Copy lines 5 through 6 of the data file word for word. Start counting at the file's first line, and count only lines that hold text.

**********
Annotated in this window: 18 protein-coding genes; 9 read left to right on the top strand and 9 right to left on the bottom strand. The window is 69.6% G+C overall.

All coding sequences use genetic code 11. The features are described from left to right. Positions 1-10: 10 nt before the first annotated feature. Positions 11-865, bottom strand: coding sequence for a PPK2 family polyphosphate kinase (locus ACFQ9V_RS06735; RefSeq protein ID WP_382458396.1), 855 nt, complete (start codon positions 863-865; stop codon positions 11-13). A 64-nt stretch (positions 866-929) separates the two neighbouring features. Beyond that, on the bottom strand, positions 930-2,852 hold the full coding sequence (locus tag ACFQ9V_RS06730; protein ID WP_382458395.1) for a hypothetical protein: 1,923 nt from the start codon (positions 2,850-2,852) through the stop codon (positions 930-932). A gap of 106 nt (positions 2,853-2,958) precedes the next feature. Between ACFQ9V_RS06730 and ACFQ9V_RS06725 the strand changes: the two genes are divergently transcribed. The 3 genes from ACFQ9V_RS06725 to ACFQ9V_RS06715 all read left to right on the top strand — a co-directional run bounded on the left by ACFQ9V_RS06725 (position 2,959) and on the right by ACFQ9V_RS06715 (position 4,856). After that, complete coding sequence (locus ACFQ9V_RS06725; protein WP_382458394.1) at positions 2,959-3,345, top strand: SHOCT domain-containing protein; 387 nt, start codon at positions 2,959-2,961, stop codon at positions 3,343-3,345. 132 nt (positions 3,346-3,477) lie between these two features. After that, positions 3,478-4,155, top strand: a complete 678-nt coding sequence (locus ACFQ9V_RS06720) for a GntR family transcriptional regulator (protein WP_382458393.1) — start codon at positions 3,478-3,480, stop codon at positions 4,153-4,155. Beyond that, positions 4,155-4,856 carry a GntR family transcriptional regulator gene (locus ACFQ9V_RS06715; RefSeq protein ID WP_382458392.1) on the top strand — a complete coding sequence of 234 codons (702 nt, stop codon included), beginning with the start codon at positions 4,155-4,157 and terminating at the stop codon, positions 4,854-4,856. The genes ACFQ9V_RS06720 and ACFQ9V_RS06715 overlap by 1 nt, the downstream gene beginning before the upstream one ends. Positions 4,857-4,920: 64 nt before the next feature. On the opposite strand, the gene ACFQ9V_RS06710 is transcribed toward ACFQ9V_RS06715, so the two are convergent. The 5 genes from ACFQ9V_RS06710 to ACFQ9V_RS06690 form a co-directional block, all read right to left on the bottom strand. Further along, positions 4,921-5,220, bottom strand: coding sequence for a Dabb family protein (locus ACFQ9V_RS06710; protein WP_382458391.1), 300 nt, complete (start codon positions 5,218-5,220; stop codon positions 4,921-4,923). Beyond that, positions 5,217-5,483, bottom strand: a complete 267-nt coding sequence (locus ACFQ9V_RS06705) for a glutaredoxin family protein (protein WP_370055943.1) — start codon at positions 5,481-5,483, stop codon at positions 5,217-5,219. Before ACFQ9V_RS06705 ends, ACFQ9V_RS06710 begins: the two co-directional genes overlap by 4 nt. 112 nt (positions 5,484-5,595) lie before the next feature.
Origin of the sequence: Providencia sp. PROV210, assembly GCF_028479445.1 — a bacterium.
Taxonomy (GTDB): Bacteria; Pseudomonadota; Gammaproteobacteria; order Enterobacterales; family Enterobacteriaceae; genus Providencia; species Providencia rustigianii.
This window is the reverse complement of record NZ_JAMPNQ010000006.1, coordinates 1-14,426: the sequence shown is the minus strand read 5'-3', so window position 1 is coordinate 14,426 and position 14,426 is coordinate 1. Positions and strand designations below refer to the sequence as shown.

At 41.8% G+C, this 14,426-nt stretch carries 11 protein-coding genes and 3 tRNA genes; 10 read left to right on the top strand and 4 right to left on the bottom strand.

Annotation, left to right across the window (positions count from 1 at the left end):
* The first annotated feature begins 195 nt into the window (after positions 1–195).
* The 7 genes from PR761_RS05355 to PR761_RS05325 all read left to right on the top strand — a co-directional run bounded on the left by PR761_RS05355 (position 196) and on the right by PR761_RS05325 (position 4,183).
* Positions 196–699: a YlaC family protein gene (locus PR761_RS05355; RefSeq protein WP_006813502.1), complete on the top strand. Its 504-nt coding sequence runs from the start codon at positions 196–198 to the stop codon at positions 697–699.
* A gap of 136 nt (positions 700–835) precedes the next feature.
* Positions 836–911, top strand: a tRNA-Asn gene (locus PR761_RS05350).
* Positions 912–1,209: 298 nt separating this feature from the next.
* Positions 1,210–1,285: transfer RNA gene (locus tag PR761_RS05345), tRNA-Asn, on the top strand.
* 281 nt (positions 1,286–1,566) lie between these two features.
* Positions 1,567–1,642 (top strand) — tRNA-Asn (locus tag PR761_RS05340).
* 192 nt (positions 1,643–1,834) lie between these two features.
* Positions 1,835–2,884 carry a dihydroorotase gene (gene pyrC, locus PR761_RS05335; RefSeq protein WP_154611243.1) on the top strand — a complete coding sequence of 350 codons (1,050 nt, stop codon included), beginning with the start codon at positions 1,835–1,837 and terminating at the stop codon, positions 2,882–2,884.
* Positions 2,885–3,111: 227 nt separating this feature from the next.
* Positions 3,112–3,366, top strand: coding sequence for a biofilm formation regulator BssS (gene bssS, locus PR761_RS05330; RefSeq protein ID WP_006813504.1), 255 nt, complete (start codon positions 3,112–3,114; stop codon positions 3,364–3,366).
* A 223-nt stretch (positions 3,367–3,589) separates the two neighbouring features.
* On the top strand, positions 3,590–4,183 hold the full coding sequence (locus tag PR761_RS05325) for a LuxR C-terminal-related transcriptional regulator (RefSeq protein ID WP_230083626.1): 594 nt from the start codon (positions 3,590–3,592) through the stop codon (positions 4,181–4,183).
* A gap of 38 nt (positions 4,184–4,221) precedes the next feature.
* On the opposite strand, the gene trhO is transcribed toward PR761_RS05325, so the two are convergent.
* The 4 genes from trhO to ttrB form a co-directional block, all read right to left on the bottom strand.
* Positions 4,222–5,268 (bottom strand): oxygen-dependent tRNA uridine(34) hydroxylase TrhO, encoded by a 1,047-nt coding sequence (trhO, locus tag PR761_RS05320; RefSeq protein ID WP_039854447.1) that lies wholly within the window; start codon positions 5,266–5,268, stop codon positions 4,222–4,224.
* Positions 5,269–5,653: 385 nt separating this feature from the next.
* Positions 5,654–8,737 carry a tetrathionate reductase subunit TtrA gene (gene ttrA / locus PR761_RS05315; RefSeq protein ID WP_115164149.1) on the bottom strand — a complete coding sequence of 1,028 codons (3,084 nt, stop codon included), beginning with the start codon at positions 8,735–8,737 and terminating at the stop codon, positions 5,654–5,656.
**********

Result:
This window is the reverse complement of record NZ_JAMPNQ010000006.1, coordinates 1-14,426: the sequence shown is the minus strand read 5'-3', so window position 1 is coordinate 14,426 and position 14,426 is coordinate 1. Positions and strand designations below refer to the sequence as shown.

At 41.8% G+C, this 14,426-nt stretch carries 11 protein-coding genes and 3 tRNA genes; 10 read left to right on the top strand and 4 right to left on the bottom strand.